OTTAWA – Strategies to prevent obesity among aboriginal children must begin with an understanding of the unique social and historical factors that shape their broader community, a study suggests.
“There needs to be a focus on improving the risk factors such as income and education,” said Noreen Willows, a co-author of the study published in the February issue of the journal Applied Physiology, Nutrition and Metabolism.
“Additionally, there needs to be a focus on embracing the cultural practices in terms of language and pride in the aboriginal culture to influence health behaviours and outcomes,” Willows said in a release Tuesday.
The study says prevention of obesity in aboriginal youngsters needs to begin by focusing on the parents before and during pregnancy, and on breastfeeding initiatives and nutrition in early childhood.
Numerous environments at different times of childhood drive the risk of childhood obesity: the in-utero environment, which influences birth weight, growth patterns and disease risk; the family environment, in which the child is raised and nurtured; and the larger surrounding environments encompassing policy, community, and cultural and societal factors, the authors say.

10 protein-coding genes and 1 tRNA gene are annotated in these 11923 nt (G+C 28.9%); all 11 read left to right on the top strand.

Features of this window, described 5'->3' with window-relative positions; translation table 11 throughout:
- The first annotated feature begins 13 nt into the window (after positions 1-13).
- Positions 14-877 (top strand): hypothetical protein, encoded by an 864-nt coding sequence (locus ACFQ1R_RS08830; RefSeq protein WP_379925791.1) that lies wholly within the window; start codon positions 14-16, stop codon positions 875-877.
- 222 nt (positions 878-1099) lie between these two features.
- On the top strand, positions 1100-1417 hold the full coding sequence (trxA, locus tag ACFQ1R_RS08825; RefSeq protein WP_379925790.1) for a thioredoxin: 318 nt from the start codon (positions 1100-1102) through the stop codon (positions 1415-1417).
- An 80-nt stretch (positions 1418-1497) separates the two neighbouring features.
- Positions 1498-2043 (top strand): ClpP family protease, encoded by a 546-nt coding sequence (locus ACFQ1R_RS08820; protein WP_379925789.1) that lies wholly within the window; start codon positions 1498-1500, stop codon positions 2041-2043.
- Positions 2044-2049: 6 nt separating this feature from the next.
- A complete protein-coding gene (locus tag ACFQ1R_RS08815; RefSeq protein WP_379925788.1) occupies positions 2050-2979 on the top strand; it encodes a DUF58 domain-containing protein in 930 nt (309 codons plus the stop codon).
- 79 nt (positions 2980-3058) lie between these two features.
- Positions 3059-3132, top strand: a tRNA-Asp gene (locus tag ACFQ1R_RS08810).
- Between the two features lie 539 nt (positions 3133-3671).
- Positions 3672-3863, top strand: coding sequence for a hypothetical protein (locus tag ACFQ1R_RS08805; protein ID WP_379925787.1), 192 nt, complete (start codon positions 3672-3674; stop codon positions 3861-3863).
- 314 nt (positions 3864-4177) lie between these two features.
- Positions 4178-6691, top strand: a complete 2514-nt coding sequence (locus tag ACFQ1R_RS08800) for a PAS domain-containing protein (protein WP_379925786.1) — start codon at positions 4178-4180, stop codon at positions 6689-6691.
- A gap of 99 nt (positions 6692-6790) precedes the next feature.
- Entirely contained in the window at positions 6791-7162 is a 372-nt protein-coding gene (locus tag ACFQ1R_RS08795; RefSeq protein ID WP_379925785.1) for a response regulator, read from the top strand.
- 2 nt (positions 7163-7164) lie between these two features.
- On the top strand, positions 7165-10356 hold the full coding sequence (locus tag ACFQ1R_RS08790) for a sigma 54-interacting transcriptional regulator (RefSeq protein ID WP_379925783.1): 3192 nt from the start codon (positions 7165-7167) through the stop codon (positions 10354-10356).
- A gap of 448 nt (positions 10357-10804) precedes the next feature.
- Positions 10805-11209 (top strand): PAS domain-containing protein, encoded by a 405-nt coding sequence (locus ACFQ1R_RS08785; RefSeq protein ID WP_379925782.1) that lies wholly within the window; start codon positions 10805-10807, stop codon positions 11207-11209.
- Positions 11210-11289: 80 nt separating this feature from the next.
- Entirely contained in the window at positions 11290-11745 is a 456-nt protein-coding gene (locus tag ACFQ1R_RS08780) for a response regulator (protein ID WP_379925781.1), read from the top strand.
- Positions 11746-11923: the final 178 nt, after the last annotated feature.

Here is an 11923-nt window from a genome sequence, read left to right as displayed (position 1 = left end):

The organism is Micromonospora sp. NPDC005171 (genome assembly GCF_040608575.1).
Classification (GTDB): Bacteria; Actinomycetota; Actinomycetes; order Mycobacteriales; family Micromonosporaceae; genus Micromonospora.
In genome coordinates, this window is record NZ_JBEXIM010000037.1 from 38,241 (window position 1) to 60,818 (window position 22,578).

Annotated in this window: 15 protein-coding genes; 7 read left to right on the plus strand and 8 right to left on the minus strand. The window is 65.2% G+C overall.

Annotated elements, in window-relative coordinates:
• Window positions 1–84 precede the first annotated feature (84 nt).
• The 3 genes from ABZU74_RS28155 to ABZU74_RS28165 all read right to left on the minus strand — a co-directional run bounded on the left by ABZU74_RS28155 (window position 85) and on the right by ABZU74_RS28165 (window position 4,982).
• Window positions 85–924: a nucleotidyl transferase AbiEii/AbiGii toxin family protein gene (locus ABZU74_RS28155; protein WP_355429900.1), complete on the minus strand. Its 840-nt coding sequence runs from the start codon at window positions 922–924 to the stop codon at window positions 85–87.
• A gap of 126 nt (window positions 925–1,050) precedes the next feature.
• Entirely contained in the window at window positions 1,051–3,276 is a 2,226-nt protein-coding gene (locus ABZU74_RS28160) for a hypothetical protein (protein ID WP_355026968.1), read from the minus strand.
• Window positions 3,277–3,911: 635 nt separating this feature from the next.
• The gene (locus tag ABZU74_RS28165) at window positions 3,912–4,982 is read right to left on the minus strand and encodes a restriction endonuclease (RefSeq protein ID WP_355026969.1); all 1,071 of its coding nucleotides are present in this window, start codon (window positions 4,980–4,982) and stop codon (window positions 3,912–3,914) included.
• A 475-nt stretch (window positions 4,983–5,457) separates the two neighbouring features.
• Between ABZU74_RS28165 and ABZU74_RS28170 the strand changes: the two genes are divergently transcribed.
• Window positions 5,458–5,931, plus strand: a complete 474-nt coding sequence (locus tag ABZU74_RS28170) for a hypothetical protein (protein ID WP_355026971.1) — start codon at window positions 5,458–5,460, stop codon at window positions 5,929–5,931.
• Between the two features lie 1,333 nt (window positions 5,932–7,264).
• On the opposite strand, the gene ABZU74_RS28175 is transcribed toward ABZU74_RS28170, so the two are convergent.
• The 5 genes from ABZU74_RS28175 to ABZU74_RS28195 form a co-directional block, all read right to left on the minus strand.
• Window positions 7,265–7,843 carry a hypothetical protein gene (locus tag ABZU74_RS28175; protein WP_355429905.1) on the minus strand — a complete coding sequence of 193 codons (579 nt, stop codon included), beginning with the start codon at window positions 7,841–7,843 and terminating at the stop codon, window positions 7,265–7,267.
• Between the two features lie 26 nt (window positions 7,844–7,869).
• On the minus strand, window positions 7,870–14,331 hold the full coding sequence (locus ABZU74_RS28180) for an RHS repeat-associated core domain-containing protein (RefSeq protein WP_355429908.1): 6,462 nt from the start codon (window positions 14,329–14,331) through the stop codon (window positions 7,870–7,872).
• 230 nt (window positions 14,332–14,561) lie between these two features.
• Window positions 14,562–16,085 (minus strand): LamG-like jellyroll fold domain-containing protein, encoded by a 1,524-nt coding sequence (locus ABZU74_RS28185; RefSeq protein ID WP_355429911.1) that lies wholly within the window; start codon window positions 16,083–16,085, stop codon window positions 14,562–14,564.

There is no one fix to the obesity epidemic in aboriginal children, the study stresses. Strategies for weight management in this population need to include changing all influential factors at each level of the child’s environment, and the members of the community need to have an active role in pursuing this goal.